First glimpse of British prince brings comments about mom's postpartum body

The world's first sight of the royal baby wasn't cute enough for some Internet commenters who instead criticized Kate Middleton's postpartum body. 

Stefan Wermuth/Reuters
Britain's Prince William and his wife Catherine, Duchess of Cambridge appear with their baby son, outside the Lindo Wing of St Mary's Hospital, in London July 23. One day after the birth and some online commenters are already criticizing Kate's postpartum shape.

Today, CNN published a photo to Facebook of Prince William and Catherine, Duchess of Cambridge, leaving the hospital with their newborn baby boy. When it came up in my news feed, I was aghast- – not at anything in the photo, but at the comments visible beneath it.

"Why is she so fat?"

"I'm sorry, but thats a BIG post partum tummy."

"i think they forgot anther baby."

"is she expecting twins?Its like something still breathing in her belly"

"is she pregnant again?"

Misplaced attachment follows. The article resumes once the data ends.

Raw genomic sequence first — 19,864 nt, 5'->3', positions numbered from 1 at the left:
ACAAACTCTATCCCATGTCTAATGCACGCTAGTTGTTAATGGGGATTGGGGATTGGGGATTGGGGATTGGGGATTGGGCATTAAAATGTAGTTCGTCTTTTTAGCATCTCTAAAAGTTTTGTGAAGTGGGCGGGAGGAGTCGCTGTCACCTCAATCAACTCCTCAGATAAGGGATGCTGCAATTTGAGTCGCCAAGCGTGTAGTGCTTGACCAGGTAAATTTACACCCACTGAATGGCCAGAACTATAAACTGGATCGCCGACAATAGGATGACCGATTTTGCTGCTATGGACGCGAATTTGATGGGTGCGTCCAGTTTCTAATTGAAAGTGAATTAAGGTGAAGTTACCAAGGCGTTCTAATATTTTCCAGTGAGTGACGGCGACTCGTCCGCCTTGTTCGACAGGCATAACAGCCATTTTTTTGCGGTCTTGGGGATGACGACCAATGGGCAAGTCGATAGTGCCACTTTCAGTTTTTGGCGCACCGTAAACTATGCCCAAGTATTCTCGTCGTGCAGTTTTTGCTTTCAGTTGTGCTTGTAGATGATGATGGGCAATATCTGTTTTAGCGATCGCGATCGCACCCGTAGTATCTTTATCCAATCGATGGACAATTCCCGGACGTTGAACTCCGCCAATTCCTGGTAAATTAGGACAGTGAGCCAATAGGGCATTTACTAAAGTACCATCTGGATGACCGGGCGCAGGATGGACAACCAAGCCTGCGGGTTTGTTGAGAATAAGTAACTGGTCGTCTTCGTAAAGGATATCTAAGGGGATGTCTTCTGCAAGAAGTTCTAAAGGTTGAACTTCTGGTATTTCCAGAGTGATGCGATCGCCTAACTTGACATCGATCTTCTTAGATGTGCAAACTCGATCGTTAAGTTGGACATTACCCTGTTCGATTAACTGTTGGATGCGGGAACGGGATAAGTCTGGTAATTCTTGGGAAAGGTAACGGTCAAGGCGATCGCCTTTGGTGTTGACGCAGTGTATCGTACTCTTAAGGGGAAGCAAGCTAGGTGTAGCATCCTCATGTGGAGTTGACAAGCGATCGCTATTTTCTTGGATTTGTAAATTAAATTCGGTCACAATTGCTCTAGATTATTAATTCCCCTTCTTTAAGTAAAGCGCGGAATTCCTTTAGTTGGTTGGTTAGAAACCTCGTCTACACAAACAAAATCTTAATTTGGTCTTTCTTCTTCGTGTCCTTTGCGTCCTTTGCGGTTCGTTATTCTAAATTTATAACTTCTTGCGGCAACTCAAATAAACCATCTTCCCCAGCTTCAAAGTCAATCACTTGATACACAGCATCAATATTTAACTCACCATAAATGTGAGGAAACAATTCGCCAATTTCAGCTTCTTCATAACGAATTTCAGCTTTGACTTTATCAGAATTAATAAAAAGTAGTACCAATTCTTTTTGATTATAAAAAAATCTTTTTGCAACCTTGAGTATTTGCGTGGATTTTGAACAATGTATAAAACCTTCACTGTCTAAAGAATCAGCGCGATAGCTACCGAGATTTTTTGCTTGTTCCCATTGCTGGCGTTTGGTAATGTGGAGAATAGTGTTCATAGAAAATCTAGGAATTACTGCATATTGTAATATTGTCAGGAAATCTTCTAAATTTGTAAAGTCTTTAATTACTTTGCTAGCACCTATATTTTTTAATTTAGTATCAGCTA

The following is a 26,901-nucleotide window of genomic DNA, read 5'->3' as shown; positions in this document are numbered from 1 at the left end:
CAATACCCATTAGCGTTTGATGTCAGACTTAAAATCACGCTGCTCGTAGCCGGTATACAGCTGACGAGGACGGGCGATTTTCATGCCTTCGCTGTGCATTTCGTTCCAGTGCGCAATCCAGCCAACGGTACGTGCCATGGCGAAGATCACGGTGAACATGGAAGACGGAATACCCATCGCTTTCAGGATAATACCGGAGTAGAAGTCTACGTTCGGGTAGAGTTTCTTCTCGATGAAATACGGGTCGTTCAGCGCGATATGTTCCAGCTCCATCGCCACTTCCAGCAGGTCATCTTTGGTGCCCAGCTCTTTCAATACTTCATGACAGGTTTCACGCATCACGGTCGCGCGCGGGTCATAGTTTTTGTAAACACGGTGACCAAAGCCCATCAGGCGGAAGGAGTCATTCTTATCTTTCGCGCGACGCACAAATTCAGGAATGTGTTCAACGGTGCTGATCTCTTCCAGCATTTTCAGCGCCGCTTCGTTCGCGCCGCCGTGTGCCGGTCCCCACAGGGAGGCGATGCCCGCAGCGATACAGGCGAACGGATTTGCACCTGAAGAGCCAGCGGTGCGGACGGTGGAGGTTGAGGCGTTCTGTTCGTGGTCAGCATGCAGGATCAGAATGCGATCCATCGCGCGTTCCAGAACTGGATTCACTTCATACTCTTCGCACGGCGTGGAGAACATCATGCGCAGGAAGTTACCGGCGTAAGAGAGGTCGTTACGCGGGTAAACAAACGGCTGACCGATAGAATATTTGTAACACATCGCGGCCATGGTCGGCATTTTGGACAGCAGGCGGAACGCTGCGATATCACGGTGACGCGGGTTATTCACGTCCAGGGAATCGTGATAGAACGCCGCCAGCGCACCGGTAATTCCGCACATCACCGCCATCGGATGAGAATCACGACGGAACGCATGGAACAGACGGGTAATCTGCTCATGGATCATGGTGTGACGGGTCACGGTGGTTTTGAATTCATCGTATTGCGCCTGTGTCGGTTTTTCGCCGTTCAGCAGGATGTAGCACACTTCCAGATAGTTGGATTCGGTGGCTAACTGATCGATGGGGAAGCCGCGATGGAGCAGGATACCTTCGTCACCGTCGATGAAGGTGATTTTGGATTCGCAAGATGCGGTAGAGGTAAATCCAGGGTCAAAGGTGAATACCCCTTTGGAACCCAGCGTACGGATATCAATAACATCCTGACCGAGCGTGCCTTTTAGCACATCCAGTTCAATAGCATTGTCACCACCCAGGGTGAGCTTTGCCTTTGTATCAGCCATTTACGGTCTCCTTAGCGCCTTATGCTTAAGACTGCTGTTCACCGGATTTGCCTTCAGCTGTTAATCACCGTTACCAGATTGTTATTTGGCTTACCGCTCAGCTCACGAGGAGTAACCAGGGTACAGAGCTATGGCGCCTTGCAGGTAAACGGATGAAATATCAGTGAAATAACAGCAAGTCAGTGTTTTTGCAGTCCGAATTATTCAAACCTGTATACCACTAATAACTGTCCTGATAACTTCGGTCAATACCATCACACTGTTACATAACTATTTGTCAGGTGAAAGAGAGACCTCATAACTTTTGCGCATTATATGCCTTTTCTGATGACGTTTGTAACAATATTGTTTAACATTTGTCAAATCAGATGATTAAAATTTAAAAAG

"Kate still looks pregnant. is the a second baby?"

"Why she still look prego?"

"Whose kid is he holding? It's obvious that skank is still pregnant."

How classy.

Unfortunately (but not unexpectedly), Twitter featured more of the same:

"She's still fat.   #KateMiddleTON"

"OMG Kate middleton is fat still!"

"Why is Kate Middleton still fat? What's left in there?"

"Kate Middleton still looks pregnant. Is that normal? I know there's 'baby fat' after bt it lks like she's got anthr1 in there."

As was the case with the criticisms of Marion Bartoli's looks when she won Wimbledon, these comments about Kate Middleton's body demonstrate our culture's misogyny. If a woman doesn't live up to Western society's near-impossible beauty ideals – even if she just had a baby the day before – it's open season on her. Let the potshots commence.

Considering how many celebrities hide postpartum until they can "flaunt their weight loss," and because many people seem to have no idea what a postpartum body looks like, it's terrific that Kate appeared publicly. Her public appearance can be read as an act of self-confidence. But how sad is it that simply appearing in public with her new baby would require self-confidence in the first place? It should be such a simple thing – and yet it isn't.

Instead, I am continuously disappointed that women's bodies are under surveillance, endlessly policed, subjected to the harshest scrutiny.

As a friend pointed out in a reply to me on Facebook: "Remarking on Kate's body is unnecessary not only at this time, but ever."

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